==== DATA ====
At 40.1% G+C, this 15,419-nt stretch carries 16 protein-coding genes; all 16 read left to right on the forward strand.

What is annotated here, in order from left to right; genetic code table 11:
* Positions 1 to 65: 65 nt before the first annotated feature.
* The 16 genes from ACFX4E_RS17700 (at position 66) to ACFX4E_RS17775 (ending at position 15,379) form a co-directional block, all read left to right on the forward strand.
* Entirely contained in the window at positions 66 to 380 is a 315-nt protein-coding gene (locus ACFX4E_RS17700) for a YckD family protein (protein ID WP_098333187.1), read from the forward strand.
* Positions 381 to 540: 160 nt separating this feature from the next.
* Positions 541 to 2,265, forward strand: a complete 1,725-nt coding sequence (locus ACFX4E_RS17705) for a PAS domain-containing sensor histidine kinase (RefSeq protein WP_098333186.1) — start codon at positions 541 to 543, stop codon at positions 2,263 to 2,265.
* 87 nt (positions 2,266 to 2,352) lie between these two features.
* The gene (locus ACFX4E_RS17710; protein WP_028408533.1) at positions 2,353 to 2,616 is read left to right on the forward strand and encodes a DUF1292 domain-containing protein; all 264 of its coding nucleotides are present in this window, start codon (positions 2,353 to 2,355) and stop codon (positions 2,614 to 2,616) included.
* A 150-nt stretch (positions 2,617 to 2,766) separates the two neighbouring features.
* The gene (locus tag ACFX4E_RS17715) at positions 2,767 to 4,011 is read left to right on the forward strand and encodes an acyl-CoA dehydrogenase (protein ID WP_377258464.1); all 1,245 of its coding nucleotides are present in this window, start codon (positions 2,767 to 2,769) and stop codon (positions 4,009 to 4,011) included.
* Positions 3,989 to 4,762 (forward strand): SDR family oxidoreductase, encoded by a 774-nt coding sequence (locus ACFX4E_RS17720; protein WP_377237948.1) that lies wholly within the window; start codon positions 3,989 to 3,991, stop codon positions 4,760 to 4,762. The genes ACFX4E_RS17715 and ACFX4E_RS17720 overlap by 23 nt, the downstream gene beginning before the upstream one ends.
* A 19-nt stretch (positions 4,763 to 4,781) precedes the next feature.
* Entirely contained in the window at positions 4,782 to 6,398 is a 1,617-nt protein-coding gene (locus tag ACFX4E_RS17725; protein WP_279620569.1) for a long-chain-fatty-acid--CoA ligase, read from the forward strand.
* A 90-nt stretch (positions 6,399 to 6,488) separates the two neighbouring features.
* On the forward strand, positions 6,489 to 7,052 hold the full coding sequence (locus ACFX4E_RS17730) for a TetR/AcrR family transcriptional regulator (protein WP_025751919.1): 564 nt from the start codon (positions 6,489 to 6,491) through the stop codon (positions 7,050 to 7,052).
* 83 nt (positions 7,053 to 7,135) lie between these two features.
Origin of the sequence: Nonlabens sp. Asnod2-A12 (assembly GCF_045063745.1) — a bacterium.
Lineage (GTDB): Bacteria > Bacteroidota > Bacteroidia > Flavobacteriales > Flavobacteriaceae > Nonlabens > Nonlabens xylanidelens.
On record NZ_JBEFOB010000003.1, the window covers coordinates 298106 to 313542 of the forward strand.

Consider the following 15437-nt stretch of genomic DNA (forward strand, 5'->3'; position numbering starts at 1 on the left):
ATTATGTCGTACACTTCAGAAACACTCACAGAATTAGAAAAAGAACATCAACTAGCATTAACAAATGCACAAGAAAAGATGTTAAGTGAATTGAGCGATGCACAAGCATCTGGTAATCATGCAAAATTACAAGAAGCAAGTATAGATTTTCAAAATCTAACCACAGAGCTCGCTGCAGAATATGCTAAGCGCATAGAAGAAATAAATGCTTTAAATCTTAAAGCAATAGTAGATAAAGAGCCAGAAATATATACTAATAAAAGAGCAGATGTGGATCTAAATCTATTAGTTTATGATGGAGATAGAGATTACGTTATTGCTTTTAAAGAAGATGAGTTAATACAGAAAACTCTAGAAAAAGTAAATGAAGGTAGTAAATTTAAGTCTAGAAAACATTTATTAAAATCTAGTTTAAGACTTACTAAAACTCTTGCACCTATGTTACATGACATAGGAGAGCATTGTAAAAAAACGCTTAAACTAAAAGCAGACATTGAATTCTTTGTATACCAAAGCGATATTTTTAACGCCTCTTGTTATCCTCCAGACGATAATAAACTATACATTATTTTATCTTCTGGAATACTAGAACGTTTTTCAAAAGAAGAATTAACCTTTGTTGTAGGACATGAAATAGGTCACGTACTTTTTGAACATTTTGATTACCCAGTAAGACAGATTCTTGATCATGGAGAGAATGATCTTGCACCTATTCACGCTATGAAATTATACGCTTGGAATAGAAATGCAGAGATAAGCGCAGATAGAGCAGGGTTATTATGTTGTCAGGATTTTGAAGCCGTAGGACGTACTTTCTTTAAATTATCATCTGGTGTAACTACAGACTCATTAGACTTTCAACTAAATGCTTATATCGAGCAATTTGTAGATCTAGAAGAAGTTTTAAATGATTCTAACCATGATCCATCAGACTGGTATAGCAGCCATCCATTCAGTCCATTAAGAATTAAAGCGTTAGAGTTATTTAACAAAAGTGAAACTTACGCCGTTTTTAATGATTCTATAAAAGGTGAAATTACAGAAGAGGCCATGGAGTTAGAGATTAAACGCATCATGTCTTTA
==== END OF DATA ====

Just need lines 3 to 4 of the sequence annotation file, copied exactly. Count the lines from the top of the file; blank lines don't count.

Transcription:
* Positions 1 to 65: 65 nt before the first annotated feature.
* The 16 genes from ACFX4E_RS17700 (at position 66) to ACFX4E_RS17775 (ending at position 15,379) form a co-directional block, all read left to right on the forward strand.